I recently had dinner with a couple of friends. We were all around 21–22 years old. One is about to graduate college, the other two were working in ad agencies and then there was me: a writer for a magazine, and a part-time lifestyle & bridal blogger. The one about to graduate wanted to follow the footsteps of the two ad agency girls, something completely understandable since our degrees were directed towards that path. The two ad agency girls were guiding the soon-to-graduate friend of ours, and I… was just there.
During our conversations, I got lost in the flurry of terms and plans. Sure, I knew the advertising industry but it l felt like I was outside of it and there was no way for me to be there. Never have I felt more unaccomplished in my life.
The three of them toasted “Executives by 30!” or something to that extent and there I was, not knowing if I should toast with them or not. I didn’t, in case you were wondering. I didn’t want to commit to it because what if I failed? What if I didn’t make that deadline and they did? Why didn’t I have a goal in the first place? Why didn’t I make time to make a dream journal? Why was I so happy-go-lucky when it came to my dreams?
So many questions came to mind when they were toasting. I had many questions. WHY? WHY DIDN’T I HAVE A PLAN LIKE THEM?! I’M GOING NOWHERE. I’LL BE OLD AND PURPOSELESS AND LAME AND BROKE WHILE THEY GET PENTHOUSE UNITS AND SPORTS CARS WITH THEIR GOALS. (Please tell me I’m not the only one who thinks like this)
Like any Millennial would’ve probably done, I went on self-help/career-support websites. I then came across James Clear. He pointed out the importance of systems over goals.
“Commit to a process, not a goal.” — James Clear
Creating a process in yourself and your lifestyle allows you to focus on the journey and not the destination. Cheesy but true. We all know that the journey (process) takes more time than the destination (goal) which is why it only makes sense that we strive to love the process.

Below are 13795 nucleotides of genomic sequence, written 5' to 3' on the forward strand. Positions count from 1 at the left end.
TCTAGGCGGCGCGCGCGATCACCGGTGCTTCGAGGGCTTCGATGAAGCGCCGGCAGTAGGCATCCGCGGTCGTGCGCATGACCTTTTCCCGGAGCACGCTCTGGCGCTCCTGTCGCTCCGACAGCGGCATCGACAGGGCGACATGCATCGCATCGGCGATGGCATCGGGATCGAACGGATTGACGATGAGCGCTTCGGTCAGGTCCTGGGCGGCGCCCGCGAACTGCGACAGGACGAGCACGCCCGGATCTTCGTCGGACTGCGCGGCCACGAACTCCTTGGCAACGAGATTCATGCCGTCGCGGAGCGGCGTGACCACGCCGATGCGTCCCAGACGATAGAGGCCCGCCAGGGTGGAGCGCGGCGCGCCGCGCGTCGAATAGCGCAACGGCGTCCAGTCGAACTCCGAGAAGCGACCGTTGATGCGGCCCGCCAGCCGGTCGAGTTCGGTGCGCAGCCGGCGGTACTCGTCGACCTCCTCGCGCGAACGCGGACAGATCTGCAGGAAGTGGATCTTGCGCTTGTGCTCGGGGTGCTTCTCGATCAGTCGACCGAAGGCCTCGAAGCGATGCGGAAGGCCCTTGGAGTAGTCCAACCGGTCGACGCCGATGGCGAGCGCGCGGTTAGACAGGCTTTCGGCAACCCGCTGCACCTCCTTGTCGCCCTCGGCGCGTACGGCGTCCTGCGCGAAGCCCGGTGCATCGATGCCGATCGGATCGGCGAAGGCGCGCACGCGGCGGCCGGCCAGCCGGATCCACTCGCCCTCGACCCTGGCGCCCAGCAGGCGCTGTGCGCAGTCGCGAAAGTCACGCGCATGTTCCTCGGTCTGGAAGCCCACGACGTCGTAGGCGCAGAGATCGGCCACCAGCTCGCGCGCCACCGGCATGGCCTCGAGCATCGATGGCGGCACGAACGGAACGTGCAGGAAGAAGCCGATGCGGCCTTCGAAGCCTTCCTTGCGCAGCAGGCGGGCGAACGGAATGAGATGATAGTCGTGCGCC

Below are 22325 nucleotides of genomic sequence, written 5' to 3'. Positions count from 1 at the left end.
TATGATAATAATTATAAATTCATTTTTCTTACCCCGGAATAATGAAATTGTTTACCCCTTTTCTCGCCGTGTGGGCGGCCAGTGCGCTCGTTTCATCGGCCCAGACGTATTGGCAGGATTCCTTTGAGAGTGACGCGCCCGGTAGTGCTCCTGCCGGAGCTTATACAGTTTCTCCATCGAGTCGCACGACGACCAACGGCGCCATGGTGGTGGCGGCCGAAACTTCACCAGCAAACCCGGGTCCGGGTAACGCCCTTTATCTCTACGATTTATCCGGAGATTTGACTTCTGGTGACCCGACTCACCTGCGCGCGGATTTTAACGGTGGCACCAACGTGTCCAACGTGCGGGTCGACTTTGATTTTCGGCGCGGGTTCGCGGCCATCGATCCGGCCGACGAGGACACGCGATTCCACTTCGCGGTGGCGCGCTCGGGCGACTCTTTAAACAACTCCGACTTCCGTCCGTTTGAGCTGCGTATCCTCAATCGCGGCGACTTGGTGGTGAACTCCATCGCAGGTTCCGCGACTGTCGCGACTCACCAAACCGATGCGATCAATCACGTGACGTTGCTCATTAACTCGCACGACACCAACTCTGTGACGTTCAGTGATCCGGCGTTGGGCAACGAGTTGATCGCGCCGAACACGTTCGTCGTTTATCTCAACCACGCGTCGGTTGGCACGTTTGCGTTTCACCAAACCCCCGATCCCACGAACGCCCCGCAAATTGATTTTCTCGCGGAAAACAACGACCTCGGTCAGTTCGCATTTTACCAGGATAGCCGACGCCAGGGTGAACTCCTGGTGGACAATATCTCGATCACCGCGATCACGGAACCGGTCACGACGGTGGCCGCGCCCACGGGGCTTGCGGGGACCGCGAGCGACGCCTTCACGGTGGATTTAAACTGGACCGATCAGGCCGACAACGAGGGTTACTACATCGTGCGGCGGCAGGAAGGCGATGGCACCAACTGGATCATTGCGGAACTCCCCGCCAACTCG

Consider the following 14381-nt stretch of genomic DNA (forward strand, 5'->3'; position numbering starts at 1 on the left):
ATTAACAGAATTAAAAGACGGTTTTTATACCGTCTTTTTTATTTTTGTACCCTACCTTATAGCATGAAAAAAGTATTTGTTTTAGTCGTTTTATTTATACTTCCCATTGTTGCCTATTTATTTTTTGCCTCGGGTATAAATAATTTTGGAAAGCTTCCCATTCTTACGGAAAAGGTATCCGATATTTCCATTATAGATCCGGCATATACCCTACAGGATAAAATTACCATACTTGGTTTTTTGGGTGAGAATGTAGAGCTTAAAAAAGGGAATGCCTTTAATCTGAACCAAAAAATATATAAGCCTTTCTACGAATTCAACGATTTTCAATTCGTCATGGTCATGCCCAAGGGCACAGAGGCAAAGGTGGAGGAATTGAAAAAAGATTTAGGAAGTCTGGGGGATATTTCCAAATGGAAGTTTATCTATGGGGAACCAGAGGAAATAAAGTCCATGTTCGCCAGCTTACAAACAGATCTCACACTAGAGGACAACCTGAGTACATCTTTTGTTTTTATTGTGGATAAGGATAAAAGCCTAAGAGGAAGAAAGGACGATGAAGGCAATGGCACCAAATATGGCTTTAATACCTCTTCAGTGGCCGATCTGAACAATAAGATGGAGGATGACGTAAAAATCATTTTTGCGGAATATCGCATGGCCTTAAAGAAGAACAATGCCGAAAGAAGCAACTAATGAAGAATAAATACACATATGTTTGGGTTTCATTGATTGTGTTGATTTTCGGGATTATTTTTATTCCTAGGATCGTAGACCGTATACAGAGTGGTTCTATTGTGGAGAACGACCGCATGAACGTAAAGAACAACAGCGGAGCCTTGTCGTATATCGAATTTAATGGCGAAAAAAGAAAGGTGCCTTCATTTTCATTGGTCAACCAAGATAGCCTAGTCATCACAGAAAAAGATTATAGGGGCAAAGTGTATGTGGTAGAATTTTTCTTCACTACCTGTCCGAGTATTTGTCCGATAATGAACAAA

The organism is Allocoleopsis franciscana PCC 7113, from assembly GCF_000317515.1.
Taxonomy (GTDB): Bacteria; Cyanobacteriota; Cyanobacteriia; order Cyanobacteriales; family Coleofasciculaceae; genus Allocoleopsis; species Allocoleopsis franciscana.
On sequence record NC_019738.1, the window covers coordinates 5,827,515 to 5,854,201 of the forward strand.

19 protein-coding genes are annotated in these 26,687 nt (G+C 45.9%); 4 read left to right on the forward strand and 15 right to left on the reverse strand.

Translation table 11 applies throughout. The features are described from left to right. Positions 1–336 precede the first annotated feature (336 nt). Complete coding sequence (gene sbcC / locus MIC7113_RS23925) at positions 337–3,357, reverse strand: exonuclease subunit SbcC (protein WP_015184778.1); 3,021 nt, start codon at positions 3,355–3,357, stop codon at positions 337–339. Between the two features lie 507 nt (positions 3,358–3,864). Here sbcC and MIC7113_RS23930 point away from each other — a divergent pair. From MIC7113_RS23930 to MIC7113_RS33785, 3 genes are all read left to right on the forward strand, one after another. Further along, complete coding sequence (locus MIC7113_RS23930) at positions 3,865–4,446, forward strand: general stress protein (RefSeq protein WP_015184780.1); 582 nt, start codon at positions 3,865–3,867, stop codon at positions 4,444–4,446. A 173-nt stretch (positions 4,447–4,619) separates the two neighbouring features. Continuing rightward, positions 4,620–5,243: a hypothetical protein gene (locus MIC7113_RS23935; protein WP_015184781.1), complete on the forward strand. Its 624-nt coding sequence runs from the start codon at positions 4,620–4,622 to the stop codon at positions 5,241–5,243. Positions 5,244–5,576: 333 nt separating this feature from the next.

I think it was also Austin Kleon (one of my forever favorite authors/artists) who said that you have to focus on the creative process first and not the product. This totally makes sense because the process is what creates the product anyway. Ace the process = ace the product.
A process is the bridge you create brick by yellow brick to get to a goal.
People change. Our wants, desires, dreams, aspirations, goals and so on change. What if you have been striving with your goals for the past decade and once you get to that goal, it’s not what you expect it would be like? What if that goal looked great as a goal because it was, well… a goal. It was desirable because you didn’t have it. It was a nice thing to strive for but you get this “That’s it?” moment once you attain it.
Here’s what’s worse: what if you never get to that goal?
The universe has a funny way of playing with us. I’ve known people who have been striving for a promotion for years and they still haven’t gotten it after years of waiting. I know some people who want to pass their licensure exams (aspiring lawyers, engineers, architects, etc) and still fail at it after 3 tries. It can get depressing to not accomplish something you’ve been aspiring for.
You can’t go wrong with having a system/process because you get to practice creating and you get to master your craft. Malcom Gladwell mentioned in Outliers the 10,000 hour rule; but don’t think that doing something for 10,000 hours will make you the master of making cheese or pressed coffee.
The process also helps you create character in the long-run, which is greatly needed in self-development. But this doesn’t meant that we have to rule out goals completely.
I’ve found that goals are good for planning your progress and systems are good for actually making progress. — James Clear.
Goals are great to have but making things happen is what matters, and to that I will be willing to toast.